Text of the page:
* Opera (no add-on required)
    * Safari, if you install GreaseKit
    * Internet Explorer, but you need to install a plug-in like IE7Pro

    Here’s a sample document to try it. After installing the script, open the document, scroll to the bottom of the page and click on “Copy to my account”.

    Another idea is to upload the document to Google Docs, but you need to edit the URL to remove the footer and add the .html extension. Replace


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  • Filed under: Google Docs

  • 10 Jan 2009

    Send and Archive: a Multi-Action Gmail Button

    You receive a message in Gmail’s inbox and after sending a reply, Gmail shows your conversation and a list of options: “back to Inbox”, “Archive”, “Report spam”, “Delete”, “Older” and more actions. Most of them don’t make any sense in this specific context, but they’re kept for consistency. You’ll probably go back to the inbox and read the next message, but if you like to have a clean inbox you’ll also archive the message you’ve just replied to.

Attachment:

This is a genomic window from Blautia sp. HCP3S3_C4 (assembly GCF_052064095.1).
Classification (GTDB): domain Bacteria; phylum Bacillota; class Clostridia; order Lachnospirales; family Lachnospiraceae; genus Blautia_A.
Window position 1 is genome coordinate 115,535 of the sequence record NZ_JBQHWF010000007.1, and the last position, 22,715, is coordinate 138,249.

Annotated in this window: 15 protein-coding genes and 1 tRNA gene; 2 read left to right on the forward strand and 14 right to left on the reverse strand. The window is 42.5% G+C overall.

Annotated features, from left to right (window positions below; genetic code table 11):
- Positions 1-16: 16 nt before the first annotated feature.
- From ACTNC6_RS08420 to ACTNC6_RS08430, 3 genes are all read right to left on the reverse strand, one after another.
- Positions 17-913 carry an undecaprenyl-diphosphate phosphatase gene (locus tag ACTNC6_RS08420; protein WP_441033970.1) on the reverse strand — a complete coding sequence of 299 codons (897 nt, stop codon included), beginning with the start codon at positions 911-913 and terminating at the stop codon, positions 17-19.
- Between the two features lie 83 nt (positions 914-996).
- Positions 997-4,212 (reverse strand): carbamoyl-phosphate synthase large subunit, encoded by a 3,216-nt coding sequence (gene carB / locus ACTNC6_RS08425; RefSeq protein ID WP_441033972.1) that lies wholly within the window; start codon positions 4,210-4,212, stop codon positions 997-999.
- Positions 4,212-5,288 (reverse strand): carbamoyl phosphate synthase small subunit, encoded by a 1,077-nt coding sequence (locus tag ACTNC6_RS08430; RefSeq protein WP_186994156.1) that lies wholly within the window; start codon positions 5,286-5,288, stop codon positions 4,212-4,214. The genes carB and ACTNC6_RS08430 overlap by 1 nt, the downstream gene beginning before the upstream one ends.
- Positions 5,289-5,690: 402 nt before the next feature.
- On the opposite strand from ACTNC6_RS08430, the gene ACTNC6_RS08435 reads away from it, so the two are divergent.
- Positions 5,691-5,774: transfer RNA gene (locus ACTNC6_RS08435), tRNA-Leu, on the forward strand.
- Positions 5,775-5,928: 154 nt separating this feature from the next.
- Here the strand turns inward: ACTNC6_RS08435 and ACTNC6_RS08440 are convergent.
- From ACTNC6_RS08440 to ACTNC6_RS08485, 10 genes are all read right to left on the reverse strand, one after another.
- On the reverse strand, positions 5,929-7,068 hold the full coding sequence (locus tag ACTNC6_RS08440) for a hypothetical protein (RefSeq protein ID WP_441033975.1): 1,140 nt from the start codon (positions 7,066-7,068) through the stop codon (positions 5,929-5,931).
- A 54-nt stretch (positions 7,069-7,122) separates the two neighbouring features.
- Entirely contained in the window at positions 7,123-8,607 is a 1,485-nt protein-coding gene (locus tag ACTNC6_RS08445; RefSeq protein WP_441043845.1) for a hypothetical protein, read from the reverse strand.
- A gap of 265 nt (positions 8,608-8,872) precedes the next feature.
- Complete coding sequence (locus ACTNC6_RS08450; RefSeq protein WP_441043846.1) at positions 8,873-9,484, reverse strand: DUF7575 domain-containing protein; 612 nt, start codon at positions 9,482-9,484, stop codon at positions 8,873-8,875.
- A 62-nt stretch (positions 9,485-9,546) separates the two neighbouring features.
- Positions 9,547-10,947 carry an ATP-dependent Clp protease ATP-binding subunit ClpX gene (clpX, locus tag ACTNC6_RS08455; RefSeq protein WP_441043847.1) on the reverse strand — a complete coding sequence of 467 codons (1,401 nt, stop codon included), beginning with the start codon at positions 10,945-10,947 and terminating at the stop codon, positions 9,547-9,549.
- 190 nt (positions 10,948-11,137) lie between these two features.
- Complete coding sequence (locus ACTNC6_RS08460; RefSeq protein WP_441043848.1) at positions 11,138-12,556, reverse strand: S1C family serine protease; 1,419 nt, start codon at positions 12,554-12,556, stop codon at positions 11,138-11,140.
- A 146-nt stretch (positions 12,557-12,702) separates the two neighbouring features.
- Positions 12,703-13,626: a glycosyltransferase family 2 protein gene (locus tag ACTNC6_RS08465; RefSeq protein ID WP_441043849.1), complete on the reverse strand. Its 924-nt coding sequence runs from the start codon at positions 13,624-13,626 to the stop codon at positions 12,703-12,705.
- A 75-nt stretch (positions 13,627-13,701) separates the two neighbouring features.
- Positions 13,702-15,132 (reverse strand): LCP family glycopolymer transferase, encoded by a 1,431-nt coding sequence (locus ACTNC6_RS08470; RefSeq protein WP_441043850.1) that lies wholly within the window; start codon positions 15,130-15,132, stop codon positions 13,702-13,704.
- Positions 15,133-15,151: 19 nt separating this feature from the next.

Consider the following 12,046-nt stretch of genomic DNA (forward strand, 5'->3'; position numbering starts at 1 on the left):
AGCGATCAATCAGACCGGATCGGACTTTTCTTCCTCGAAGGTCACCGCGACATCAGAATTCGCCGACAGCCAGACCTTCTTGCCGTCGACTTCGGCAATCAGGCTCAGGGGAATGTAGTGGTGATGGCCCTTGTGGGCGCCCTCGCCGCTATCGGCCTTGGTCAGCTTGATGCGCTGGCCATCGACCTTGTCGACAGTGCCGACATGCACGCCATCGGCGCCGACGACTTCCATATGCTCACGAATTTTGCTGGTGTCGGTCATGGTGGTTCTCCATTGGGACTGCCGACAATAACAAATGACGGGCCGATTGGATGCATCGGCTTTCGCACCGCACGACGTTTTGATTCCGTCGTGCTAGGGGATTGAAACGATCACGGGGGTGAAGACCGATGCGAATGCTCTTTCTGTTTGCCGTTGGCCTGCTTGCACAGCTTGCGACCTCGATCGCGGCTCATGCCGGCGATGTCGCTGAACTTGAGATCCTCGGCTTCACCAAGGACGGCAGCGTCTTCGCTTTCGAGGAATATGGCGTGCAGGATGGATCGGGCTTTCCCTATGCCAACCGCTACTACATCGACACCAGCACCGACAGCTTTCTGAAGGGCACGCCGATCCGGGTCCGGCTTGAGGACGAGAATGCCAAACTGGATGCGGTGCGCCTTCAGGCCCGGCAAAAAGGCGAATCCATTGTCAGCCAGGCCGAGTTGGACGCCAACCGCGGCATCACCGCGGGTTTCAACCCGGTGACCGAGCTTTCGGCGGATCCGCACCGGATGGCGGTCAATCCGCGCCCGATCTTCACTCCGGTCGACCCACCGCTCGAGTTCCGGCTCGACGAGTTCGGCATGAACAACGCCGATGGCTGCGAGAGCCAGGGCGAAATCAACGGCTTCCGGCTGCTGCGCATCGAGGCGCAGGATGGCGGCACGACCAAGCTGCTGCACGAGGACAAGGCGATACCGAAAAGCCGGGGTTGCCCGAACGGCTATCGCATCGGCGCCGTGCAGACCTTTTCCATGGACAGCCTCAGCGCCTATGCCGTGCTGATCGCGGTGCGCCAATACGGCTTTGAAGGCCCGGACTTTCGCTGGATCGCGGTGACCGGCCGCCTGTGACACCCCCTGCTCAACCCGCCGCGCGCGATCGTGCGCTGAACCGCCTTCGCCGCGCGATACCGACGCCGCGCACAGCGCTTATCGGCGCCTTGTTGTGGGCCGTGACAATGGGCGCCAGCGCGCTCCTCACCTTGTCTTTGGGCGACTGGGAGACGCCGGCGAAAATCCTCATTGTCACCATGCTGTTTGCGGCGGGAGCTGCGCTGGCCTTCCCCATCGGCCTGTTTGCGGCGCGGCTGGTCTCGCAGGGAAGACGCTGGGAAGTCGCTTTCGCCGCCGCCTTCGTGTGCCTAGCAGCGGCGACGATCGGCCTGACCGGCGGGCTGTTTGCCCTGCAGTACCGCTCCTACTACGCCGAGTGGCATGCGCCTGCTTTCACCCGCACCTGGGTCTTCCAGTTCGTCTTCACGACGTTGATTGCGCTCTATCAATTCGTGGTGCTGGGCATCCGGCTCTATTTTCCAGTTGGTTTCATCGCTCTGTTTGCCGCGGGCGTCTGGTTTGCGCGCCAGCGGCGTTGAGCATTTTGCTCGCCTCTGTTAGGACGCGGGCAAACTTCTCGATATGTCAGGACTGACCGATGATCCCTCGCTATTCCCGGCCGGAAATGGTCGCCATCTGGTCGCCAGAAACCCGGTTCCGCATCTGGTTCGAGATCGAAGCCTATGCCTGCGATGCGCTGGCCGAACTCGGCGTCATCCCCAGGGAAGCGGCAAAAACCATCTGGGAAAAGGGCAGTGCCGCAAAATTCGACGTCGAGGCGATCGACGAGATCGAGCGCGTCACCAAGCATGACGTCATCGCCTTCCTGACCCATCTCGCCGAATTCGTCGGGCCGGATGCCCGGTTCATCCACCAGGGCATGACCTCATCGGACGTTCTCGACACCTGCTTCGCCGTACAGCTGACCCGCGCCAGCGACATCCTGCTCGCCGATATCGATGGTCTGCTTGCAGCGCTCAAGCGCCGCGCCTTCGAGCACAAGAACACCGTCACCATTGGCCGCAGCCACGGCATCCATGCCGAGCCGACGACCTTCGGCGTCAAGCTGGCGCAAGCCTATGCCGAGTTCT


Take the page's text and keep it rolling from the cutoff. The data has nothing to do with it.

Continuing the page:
A new feature available in Gmail Labs lets you automatically archive a message after sending a reply. The default button becomes “Send & Archive” and it will perform the following actions:

    * send the message
    * archive the conversation
    * go back to inbox

    “More often than not, as I reply to a message I also want to archive it so I can enjoy the satisfaction of a pristine inbox. Having clicked “Send” followed by “Archive” a few million times, I started to wish there was a way to just click once and accomplish both actions at the same time,” explains Pal Takacsi, who added the small new feature.

    Another multi-action button that would make many people happy could combine labeling conversations and archiving them. What other smart buttons would you like to see?

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  • Filed under: Gmail